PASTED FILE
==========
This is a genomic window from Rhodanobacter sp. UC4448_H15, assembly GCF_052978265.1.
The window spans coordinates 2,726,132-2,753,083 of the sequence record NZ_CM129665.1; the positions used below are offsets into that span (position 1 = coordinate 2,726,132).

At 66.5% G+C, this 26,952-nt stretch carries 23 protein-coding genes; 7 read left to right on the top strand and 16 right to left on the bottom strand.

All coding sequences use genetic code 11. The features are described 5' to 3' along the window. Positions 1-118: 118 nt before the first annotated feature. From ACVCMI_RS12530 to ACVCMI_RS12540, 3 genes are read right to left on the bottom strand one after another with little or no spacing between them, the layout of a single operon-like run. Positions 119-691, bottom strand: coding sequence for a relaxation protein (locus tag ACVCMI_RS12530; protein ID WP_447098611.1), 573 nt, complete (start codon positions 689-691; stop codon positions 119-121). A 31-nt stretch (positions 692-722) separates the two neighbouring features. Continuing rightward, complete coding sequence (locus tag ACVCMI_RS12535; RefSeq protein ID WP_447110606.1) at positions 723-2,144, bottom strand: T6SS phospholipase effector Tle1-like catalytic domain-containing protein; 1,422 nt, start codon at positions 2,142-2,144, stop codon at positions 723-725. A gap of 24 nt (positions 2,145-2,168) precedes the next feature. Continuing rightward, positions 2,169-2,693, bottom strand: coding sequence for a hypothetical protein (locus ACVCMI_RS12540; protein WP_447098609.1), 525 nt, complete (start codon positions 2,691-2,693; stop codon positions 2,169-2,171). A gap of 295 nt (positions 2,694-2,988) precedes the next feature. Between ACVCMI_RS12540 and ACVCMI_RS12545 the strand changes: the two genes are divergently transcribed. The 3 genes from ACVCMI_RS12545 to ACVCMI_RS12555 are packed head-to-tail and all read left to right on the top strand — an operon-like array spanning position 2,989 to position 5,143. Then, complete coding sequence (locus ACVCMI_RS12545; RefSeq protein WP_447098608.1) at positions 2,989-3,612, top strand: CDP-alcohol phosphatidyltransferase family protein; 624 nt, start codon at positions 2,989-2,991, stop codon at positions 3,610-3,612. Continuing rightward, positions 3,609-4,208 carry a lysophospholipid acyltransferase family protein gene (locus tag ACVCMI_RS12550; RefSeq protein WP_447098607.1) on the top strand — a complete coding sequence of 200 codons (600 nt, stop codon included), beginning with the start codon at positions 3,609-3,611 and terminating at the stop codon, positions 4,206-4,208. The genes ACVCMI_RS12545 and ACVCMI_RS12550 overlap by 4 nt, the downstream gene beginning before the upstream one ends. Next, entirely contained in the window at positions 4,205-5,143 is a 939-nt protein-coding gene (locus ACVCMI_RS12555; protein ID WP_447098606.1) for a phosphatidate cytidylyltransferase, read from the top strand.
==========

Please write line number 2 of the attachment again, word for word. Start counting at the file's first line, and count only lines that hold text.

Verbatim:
The window spans coordinates 2,726,132-2,753,083 of the sequence record NZ_CM129665.1; the positions used below are offsets into that span (position 1 = coordinate 2,726,132).